The paper " Path-Goal Theory of Leadership" is a wonderful example of a Management Assignment. The leadership style of a company manager or leader can either positively or negatively affect the business (Geithner, 2007). Different company leaders have different leadership traits and viewpoints. This study focuses on two leaders with different leadership styles but is very successful. The first one is the founder of Virgin Group, Richard Branson, and the other, Terry Gou founded Foxconn. Terry Gou is quite controversial with strict rules and regulations while Richard Branson is positive and democratic in his leadership.
This paper will look at how these leadership styles affect employee performance, motivation, and the creation of a better workplace with regard to the different theories and ideas of leadership behaviors and styles. Question 1. Richard Branson Richard Branson has a clearly defined leadership style that is full of vision, positivity, and trust. His leadership styles can be argued to be partly laissez-faire and partly democratic. Leaders using democratic leadership styles involve the employees in suggestions and ideas for improvement and to some extent in the decision-making process (Northouse, 2007).
They do away with hierarchies and employees are in control of what they do in the company. In the case study, Richard Branson believes that workers have to operate in an ever-changing environment, need to be empowered to act and need to make decisions. His leadership Approach also includes supporting his employees, treating them with respect, and delegating tasks. Laissez-faire leadership style is where the leaders give the employees total freedom to make their own decisions but provide the necessary answers and materials if needed (Goethals, et al. , 2004).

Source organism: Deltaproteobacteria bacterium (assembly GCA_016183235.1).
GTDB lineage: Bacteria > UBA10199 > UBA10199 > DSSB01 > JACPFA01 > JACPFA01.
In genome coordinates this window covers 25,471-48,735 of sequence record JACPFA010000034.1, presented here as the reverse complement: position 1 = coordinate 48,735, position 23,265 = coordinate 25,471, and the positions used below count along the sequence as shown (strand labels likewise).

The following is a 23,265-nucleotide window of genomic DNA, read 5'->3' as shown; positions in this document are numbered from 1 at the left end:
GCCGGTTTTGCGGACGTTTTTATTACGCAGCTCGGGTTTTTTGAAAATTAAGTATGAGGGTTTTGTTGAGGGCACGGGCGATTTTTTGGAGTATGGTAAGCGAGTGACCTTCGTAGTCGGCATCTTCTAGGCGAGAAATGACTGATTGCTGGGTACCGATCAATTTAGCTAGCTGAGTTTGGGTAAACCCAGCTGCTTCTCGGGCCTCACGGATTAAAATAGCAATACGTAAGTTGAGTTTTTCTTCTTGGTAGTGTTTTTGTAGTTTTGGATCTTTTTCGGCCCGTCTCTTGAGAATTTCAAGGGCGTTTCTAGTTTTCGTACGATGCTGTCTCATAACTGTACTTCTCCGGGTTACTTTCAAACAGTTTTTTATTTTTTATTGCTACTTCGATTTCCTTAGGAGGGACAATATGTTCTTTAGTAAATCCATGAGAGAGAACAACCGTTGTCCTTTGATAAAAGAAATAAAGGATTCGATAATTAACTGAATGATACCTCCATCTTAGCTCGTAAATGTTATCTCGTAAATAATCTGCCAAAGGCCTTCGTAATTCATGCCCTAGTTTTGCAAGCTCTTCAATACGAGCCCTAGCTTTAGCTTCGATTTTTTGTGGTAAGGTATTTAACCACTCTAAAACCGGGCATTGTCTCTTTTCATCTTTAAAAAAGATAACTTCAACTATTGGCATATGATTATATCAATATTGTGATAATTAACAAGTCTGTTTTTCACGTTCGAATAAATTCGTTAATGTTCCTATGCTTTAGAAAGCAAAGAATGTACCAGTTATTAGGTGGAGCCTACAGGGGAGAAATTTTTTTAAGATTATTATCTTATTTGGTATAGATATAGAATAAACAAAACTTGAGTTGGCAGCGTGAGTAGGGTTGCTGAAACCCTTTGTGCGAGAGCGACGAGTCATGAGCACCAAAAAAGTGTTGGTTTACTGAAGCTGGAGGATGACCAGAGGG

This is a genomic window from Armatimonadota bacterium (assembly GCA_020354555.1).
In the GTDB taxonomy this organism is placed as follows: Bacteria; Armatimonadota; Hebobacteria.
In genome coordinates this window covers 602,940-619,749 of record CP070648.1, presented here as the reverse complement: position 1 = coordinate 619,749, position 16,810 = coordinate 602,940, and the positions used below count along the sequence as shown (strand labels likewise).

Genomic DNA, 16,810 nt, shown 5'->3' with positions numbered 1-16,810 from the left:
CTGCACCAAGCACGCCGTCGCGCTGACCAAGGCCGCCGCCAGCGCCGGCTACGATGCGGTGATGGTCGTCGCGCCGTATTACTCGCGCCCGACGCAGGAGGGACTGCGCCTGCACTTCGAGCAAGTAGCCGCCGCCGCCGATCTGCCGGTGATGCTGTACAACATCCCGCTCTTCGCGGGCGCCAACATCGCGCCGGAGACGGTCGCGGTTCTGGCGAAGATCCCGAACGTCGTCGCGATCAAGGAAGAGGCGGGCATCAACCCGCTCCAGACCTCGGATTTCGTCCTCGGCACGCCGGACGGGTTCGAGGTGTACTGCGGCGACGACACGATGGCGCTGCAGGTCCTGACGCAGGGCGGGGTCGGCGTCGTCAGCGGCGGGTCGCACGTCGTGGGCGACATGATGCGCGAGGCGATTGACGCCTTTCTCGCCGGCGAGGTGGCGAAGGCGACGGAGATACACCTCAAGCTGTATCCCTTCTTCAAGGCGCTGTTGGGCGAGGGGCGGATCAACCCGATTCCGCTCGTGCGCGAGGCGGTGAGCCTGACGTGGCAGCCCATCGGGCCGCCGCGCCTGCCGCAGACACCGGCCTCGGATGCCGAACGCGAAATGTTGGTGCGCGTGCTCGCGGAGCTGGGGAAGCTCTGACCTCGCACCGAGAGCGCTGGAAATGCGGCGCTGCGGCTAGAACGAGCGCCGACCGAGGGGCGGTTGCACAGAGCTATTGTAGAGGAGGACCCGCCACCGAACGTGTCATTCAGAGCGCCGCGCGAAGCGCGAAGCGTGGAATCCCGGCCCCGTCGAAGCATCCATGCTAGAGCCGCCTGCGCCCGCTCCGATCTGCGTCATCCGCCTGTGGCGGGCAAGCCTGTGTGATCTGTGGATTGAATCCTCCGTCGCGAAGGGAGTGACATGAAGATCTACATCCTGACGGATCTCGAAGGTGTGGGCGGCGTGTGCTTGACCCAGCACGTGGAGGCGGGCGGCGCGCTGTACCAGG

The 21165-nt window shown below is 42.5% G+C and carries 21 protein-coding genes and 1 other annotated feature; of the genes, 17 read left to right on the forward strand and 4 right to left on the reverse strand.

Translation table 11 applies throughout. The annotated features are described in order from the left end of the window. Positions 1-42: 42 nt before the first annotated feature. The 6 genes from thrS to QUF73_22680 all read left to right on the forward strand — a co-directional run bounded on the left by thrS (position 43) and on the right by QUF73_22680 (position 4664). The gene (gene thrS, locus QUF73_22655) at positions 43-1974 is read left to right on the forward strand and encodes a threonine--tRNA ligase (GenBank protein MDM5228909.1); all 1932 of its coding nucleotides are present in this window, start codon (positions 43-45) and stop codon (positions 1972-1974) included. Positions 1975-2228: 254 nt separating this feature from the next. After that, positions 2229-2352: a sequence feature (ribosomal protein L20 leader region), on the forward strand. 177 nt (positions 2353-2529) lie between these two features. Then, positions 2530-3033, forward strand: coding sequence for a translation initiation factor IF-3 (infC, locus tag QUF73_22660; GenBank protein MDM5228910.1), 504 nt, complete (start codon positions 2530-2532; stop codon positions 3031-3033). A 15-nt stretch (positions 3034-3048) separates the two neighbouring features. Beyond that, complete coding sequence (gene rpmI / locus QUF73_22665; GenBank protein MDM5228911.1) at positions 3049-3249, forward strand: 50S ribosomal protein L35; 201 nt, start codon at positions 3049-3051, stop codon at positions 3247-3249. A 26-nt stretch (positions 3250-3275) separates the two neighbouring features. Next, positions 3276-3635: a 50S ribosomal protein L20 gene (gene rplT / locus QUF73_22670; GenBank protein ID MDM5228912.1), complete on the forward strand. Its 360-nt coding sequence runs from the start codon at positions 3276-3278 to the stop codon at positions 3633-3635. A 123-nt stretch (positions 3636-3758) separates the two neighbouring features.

Richard Branson shows this leadership style where he sets a ‘ non-policy’ on holidays where the employees can take time off and go on holiday whenever they want, he also encourages and allows them to make their own decisions since he pays them to be their own leaders and not to follow. As much as some scholars concluded that the latter leadership style is ineffective compared to other styles (Lewin, 1939), it seems to work for him as he owns one of the most successful businesses in the world. Terry Gou This owner of Foxconn, on the other hand, has a very different and controversial leadership style.
He undoubtedly uses an autocratic leadership style where he dictates work methods, centralizes authority, limits employee participation, and makes unilateral decisions (Northouse, 2007). His factory staff are sometimes required to do full-day shifts (24 hours) or sometimes have to wake up as early as 4 am to meet urgent orders. The workers have some benefits but the pressure on them is constant. He dictates work methods where he pushes for more production and better performance but with low pay and long hours of work.
They have forced overtime and boring repetitive jobs, they are to some extent being treated like machines. His centralized authority and unilateral decision making come in where he does not share new product launches with the staff; he does not have clear consultations with the workers. The workers are controlled tightly and jobs are done with military-style strictness. As much as this style of leadership may be working for him since he is still successful, this work environment is not conducive for any employee as it can be compared to slavery.
The company has even had over ten counts of suicides with more workers threatening to do the same.
Geithner, C. A., 2007. Understanding leadership styles. (2nd Edn). Monterey: Healthy Learning.
Goethals, G. R., Sorenson, G. J., & Burns, J. M., 2004. Encyclopedia of leadership. [Online]. Available at: http://www.credoreference.com/book/sagelead. [Accessed 02 May 2017].
House, R.J. & Mitchell, T.R., 1974. Path-goal theory of leadership. Journal of Contemporary Business. 3(1), pp l–97.
Lewin, K., LIippit, R. & White, R.K., 1939. Patterns of aggressive behavior in experimentally created social climates. Journal of Social Psychology, 10 (4), pp. 271-301.
Northouse, P. G., 2007. Leadership: theory and practice. (5th Edn). Thousand Oaks: SAGE Publications.
Vroom, V.H., 1964. Work and motivation. (1st Edn). New York: Wiley.